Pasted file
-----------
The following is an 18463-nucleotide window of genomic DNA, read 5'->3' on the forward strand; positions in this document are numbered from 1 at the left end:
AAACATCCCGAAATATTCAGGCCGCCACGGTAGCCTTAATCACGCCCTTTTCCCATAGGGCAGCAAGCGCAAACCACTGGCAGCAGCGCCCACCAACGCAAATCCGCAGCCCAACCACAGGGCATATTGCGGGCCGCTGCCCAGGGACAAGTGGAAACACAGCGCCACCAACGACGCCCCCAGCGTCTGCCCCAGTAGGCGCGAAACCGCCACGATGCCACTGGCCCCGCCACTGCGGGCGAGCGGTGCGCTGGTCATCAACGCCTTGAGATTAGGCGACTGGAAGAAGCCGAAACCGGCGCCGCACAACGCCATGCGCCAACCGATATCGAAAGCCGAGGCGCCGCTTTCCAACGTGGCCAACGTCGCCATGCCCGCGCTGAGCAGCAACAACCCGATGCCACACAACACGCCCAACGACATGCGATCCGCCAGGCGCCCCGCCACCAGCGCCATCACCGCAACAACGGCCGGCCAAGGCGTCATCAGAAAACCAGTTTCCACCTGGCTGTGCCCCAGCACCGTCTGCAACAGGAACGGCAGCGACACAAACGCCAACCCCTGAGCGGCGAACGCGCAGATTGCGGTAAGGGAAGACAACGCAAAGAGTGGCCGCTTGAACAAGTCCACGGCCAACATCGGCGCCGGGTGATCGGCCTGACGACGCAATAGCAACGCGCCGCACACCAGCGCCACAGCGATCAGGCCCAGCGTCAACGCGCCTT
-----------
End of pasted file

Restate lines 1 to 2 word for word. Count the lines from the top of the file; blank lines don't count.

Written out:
The following is an 18463-nucleotide window of genomic DNA, read 5'->3' on the forward strand; positions in this document are numbered from 1 at the left end:
AAACATCCCGAAATATTCAGGCCGCCACGGTAGCCTTAATCACGCCCTTTTCCCATAGGGCAGCAAGCGCAAACCACTGGCAGCAGCGCCCACCAACGCAAATCCGCAGCCCAACCACAGGGCATATTGCGGGCCGCTGCCCAGGGACAAGTGGAAACACAGCGCCACCAACGACGCCCCCAGCGTCTGCCCCAGTAGGCGCGAAACCGCCACGATGCCACTGGCCCCGCCACTGCGGGCGAGCGGTGCGCTGGTCATCAACGCCTTGAGATTAGGCGACTGGAAGAAGCCGAAACCGGCGCCGCACAACGCCATGCGCCAACCGATATCGAAAGCCGAGGCGCCGCTTTCCAACGTGGCCAACGTCGCCATGCCCGCGCTGAGCAGCAACAACCCGATGCCACACAACACGCCCAACGACATGCGATCCGCCAGGCGCCCCGCCACCAGCGCCATCACCGCAACAACGGCCGGCCAAGGCGTCATCAGAAAACCAGTTTCCACCTGGCTGTGCCCCAGCACCGTCTGCAACAGGAACGGCAGCGACACAAACGCCAACCCCTGAGCGGCGAACGCGCAGATTGCGGTAAGGGAAGACAACGCAAAGAGTGGCCGCTTGAACAAGTCCACGGCCAACATCGGCGCCGGGTGATCGGCCTGACGACGCAATAGCAACGCGCCGCACACCAGCGCCACAGCGATCAGGCCCAGCGTCAACGCGCCTT